EXAMPLE 6 A glass which consists of about 98'weight percent of a host glass and about 2 weight percent of NdF has values for A and B of 0.35 and 0.82 respectively on the fluorescent emission spectrum. The composition, in mol percent, of the host glass is essentially B103 50 LaF 5O EXAMPLE 7 A glass which consists of about 98 weight percent of a host glass and about 2 weight percent of Nd o has values for A and B of 0.23 and 0.47 respectively on the fluorescent emission spectrum. The composition, in mol percent, of the host glass is essentially 13 0 60 LiF 40 EXAMPLE 8 A glass which consists of about 98 weight percent of a host glass and about 2 weight percent of NdF has values for A and B of 0.25 and 0.66 respectively on the fluorescent emission spectrum. The composition, in mol percent, of the host glass is essentially PbF 25 EXAMPLE 9 A glass which consists of about 98 weight percent of a host glass and about 2 weight percent of NdF has values for A and B of 0.30 and 0.80 respectively on the fluorescent emission spectrum. The composition, in mol percent, of the host glass is essentially B203 PbF, 35 AlFa 35 EXAMPLE 10 9,0 20 PbF, 40 AlF 4o EXAMPLE 1 l A glass which consists of about 98 weight percent of a host glass and about 2 weight percent of 'NdF has values for A and B of 0.35 and 0.97 respectively on the fluorescent emission spectrum. The composition, in mol percent, of the host glass is essentially 8,0 PbFg 45 AIF 45 The invention may be embodied in other specific forms without departing from the spirit or essential characteristics thereof. The present embodiments are therefore to be considered in all respects as illustrative and not restrictive, the scope of the invention being indicated by the appended claims rather than by the foregoing description, and all changes which come within the meaning and range of equivalency of the claims are therefore intended to be embraced therein.

What is claimed is:

l. A fluoroborate glass which exhibits fluorescence at a wavelength of 1.06 micrometers consisting essentially of about 98 weight percent ofa host glass consisting essentially of 10 to 50 mol percent of B 0 to 45 mol percent of AIR, and 25 to 45 mol percent of PbF and approximately 2 weight percent of NdF 2. A fluoroborate glass according to claim 1, wherein the host glass has essentially the following composition as given in mol percent B20, 40 AIF" Pm 30 and wherein the compound contributing trivalent neodymium ions is NdF 3. A fluoroborate glass according to claim 1, wherein the host glass has essentially the following composition as given in mol percent B 0 30 AIR, 35 PbF 35 and wherein the compound contributing trivalent neodymium ions is NdF 5.iA fluoroborate glass according to claim 1, wherein the host glass has essentially the following composition as given in mol percent B203 20 Am, 40 PbF 40 and wherein the compound contributing trivalent neodymium ions is NdF 6. A fluoroborate glass according to claim 1, wherein the host glass has essentially the following composition as given in mol percent Bio: 10 AIR, 45 PbF 45 and wherein the compound contributing trivalent neodymium ions is NdF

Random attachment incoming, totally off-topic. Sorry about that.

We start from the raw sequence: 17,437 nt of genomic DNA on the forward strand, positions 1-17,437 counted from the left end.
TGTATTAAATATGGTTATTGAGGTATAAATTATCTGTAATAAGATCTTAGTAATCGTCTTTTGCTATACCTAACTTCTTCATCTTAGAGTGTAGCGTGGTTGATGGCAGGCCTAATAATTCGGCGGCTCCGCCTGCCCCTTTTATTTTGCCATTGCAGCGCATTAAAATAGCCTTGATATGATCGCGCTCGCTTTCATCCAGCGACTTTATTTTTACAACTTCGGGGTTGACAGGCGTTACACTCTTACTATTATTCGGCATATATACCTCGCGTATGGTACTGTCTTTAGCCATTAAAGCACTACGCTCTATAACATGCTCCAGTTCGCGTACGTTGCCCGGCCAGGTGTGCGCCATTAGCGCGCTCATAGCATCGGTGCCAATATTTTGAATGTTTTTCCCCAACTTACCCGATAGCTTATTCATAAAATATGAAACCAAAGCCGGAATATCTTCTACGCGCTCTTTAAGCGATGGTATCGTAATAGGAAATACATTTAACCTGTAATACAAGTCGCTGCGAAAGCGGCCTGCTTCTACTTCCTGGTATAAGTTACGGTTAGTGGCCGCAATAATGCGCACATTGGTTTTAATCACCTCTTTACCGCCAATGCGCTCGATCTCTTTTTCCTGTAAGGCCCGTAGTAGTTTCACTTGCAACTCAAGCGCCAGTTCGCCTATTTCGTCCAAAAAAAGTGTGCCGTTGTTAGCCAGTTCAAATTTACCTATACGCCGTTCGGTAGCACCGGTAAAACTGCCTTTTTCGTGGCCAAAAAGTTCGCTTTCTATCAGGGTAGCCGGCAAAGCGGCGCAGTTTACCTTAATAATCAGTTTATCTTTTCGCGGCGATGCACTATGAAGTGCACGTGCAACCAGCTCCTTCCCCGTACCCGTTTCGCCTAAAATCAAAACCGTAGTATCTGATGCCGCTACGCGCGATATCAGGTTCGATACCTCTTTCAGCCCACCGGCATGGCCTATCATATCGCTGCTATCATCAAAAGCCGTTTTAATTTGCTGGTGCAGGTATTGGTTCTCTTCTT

Patent Citations
Cited PatentFiling datePublication dateApplicantTitle
US2456033 *Apr 6, 1946Dec 14, 1948Eastman Kodak CoFluoborate glass
US2764492 *Jun 12, 1951Sep 25, 1956Leitz Ernst GmbhBorate optical glass
US3717583 *Mar 10, 1971Feb 20, 1973American Optical CorpNeodymium glass laser having room temperature output at wavelengths shorter than 1060 nm.
Referenced by
Citing PatentFiling datePublication dateApplicantTitle
US4110123 *May 4, 1977Aug 29, 1978Fraunhofer-Gesellschaft Zur Forderung Der Angewandten Forschung E.V.Apparatus for converting light energy into electrical energy
US5670086 *Feb 20, 1996Sep 23, 1997Eastman Kodak CompanyVitrified phosphor articles, intermediates, and preparation methods
Classifications
U.S. Classification501/43, 136/257, 252/301.40H
International ClassificationC03C4/12, C03C3/12, C03C3/23, C03C4/00
Cooperative ClassificationC03C4/0071, C03C3/23, C03C4/12
European ClassificationC03C4/00N, C03C3/23, C03C4/12
Legal Events
DateCodeEventDescription
May 20, 1982ASAssignment
Owner name: WARNER LAMBERT COMPANY 201 TABOR ROAD, MORRIS PLAI
Free format text: ASSIGNMENT OF ASSIGNORS INTEREST.;ASSIGNOR:AMERICAN OPTICAL CORPORATION A CORP. OF DE;REEL/FRAME:004054/0502
Effective date: 19820315